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Thursday, 12 July, 2001, 23:02 GMT 00:02 UK
DDT link to premature births
Malaria is spread by mosquitoes
DDT is effective in controlling malaria
Women exposed to DDT, the insecticide effective in controlling malaria, may be more likely to have premature births.

American scientists found that the insecticide increases the risk of pregnant women having their babies before 37 weeks of gestation.

DDT was banned or restricted in industrialised countries in the 1970s but in many countries it is still used to control malaria spreading mosquitoes.

Scientists have long suspected a link between premature births and DDT, but only through small and inconclusive studies.

We have to be concerned about what might be happening in those 25 countries where DDT is still used

Matthew Longnecker

But this latest study of DDT use in the US during the 1960s found strong evidence of a link.

And although levels in the US and industrialised countries are now low enough, there are fears about the health of babies born to pregnant women in the 25 countries still using the chemical.

Matthew Longnecker, lead author on the study, said: "DDT levels in the US are now low and likely not causing any harm.

"But we have to be concerned about what might be happening in those 25 countries where DDT is still used. Also, looking back on earlier decades in the US, we may have had an epidemic of pre-term birth that we are just now discovering.

The findings of our study strongly suggest that DDT use increases pre-term birth, which is a major contributor to infant mortality

Matthew Longnecker
"The findings of our study strongly suggest that DDT use increases pre-term birth, which is a major contributor to infant mortality.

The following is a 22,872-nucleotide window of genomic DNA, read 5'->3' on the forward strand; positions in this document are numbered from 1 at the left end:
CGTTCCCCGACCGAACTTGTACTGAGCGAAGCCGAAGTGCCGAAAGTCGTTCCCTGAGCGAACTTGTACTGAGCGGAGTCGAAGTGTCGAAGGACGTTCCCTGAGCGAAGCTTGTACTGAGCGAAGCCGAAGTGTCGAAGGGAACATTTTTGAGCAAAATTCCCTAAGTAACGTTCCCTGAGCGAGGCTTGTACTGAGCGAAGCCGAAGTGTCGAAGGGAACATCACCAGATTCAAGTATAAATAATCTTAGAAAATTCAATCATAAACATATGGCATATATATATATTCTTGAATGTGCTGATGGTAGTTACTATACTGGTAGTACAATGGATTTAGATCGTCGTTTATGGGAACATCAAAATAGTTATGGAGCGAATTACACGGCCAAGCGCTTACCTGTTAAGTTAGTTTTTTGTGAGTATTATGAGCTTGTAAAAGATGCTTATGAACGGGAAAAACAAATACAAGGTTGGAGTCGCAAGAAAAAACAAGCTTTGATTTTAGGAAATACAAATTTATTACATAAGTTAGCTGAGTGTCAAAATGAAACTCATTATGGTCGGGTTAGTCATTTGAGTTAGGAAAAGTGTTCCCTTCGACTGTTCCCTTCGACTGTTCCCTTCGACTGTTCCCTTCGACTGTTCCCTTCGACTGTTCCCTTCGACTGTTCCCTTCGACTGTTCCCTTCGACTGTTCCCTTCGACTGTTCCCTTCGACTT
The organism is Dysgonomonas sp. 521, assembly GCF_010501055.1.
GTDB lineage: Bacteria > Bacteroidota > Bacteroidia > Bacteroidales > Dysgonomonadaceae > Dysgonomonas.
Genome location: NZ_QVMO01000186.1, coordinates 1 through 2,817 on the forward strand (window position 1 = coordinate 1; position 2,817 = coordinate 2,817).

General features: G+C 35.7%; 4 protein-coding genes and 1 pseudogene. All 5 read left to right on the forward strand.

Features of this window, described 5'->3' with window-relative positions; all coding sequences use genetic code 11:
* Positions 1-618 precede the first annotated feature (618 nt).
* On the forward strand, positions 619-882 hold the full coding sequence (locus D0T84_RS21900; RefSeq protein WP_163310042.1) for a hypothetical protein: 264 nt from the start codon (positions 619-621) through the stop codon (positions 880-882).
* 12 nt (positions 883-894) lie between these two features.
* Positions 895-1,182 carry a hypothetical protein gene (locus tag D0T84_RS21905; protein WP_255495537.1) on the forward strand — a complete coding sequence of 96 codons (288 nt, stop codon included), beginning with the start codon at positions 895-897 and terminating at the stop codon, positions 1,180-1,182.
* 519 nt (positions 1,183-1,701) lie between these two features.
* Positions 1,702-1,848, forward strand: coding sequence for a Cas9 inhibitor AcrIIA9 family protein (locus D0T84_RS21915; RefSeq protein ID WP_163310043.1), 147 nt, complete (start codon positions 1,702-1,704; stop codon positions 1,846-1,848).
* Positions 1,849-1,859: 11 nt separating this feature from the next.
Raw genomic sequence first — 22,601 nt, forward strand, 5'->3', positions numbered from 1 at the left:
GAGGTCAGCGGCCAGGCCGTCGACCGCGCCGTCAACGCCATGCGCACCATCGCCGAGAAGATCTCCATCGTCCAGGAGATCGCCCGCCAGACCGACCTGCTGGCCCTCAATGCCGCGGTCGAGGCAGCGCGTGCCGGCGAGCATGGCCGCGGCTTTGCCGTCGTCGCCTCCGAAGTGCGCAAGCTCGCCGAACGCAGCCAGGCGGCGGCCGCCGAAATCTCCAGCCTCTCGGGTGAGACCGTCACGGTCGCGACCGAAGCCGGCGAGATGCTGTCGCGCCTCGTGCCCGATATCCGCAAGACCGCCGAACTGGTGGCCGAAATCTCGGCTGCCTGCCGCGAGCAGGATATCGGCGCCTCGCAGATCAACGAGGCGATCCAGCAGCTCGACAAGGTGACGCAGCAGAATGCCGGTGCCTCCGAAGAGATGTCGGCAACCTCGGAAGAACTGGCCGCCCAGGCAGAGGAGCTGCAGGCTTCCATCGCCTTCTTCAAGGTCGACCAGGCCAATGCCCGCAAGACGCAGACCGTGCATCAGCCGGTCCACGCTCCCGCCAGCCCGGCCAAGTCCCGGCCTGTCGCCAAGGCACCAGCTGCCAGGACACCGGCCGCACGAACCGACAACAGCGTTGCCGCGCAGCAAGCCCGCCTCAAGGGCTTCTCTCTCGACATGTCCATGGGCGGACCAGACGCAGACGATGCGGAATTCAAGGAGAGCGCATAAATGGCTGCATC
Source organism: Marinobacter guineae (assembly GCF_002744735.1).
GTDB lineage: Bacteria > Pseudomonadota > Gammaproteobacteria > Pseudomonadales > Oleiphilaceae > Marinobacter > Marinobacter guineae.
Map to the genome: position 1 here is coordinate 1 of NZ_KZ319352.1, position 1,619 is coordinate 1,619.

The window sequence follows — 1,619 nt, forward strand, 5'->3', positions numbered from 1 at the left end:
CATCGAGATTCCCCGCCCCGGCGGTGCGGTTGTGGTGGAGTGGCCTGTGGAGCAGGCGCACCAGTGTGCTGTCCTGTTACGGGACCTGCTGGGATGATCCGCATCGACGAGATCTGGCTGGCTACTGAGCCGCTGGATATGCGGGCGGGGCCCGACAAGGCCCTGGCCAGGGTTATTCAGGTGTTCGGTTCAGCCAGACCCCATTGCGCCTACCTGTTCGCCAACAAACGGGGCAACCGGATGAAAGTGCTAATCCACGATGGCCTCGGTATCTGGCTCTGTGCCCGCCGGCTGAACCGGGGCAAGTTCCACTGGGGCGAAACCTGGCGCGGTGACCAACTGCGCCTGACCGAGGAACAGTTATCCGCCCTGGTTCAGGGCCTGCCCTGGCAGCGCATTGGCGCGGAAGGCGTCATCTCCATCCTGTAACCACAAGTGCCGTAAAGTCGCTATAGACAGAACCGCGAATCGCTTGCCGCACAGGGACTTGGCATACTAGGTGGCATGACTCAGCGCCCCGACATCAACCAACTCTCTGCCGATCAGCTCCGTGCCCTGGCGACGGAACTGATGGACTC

"If this association is causal, it should be included in any assessment of the costs and benefits of insect control using DDT."

The study, published in The Lancet, was carried out by scientists at the National Institute of Environmental Health Sciences, the National Institute of Child Health and Human Development, the University of North Carolina and the Centres for Disease Control and Prevention.

They found elevated levels of DDT's breakdown product DDE, in the stored blood of mothers recorded as giving birth to low birth weight infants.

The scientists studied the blood serums of the mothers of thousands of children born between 1959 and 1966.

A sample group of 2,380 revealed that 351 had been born pre-term and 221 weighed less than most babies of their age.

The mothers of the affected infants had higher levels of DDE in their blood, indicating a high exposure.

Malarial controls

Dr Longnecker said that there were other malarial controls which were more expensive, but less toxic and less persistent and he is now working with epidemiologists in Mexico to see if women in malarial areas exposed to DDT have the same problems.

Professor Chris Curtis, of the medical entomology department at the London School of Hygiene and Tropical Medicine, told BBC News Online that DDT had proved to be a very effective way of controlling malaria.

He said that in South Africa the insecticide had been used to control the disease for 50 years until the 1990s, when the environmental lobby succeeded in persuading the authorities to switch to pyrethroids.

However, within five years malaria had built up resistance to the new compounds to such an extent that DDT was re-introduced.

Professor Curtis said: "There have been so many scares over DDT over the years and most turn out to be pretty unconvincing.

"DDT was used on a huge scale in agriculture in the US in the 1960s. The amount used against malaria is far, far less."

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16 May 01 | Health
Premature puberty link to DDT
22 May 01 | Sci/Tech
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